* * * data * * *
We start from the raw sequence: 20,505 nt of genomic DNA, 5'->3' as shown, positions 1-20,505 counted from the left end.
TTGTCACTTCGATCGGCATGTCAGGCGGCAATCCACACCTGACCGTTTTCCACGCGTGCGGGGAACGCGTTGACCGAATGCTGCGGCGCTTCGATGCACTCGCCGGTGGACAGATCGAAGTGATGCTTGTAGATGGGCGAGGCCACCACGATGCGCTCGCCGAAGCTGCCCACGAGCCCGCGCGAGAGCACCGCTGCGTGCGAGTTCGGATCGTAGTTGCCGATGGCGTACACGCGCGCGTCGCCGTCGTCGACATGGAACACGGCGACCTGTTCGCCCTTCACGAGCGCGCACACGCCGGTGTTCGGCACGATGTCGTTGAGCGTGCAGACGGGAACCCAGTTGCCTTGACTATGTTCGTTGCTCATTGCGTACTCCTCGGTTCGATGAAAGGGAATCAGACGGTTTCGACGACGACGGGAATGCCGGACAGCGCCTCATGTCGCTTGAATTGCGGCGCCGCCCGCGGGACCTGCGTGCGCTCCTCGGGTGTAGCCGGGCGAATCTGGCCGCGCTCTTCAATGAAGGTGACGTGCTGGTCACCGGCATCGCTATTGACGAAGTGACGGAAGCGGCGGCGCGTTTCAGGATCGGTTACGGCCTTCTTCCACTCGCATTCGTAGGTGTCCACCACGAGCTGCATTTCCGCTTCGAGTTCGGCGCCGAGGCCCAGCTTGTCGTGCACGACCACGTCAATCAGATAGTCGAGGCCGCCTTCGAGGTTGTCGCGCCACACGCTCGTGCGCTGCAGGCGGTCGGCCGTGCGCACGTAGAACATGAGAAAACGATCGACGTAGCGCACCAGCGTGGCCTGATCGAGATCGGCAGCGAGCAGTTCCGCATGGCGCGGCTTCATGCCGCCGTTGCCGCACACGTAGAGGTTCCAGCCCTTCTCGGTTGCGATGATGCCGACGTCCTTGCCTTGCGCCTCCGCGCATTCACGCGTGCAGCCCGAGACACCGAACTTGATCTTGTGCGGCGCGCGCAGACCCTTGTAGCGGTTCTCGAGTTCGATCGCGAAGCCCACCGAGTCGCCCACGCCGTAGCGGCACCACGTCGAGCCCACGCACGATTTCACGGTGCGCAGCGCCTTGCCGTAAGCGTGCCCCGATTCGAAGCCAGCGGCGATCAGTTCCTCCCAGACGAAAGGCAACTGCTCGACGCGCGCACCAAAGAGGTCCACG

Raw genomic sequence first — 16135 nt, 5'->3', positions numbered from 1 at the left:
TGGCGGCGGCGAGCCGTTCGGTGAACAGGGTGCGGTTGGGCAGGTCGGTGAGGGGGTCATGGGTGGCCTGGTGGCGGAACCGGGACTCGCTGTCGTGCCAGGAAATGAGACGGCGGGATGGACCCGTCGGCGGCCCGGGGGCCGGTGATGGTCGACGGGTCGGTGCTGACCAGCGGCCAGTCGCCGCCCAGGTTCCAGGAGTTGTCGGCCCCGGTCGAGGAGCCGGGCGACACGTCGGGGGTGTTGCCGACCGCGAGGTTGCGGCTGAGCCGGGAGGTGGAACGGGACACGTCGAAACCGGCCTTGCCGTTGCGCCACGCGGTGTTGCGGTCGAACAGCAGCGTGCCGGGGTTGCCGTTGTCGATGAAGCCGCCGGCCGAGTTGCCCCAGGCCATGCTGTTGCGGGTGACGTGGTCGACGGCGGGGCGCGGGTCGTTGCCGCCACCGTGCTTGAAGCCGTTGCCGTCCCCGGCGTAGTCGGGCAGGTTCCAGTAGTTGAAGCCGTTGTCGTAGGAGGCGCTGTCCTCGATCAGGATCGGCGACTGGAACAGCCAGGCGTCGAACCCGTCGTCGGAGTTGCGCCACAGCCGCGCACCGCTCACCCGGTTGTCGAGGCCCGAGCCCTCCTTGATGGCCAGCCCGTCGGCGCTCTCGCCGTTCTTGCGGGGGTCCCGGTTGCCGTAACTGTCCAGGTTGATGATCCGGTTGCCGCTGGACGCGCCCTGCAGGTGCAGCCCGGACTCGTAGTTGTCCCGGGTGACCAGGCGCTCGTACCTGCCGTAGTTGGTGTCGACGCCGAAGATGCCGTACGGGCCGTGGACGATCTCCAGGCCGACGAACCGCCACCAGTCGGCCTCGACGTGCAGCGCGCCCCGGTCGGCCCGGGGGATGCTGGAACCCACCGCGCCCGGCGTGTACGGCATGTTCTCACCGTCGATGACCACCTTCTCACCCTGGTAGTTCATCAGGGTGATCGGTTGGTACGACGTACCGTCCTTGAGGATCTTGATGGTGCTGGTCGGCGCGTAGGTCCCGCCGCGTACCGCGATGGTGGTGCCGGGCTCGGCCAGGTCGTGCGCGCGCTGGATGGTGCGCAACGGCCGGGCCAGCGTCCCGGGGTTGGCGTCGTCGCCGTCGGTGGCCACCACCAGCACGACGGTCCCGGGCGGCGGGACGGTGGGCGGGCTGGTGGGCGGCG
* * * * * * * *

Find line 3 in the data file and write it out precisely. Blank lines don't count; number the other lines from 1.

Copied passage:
Raw genomic sequence first — 16135 nt, 5'->3', positions numbered from 1 at the left: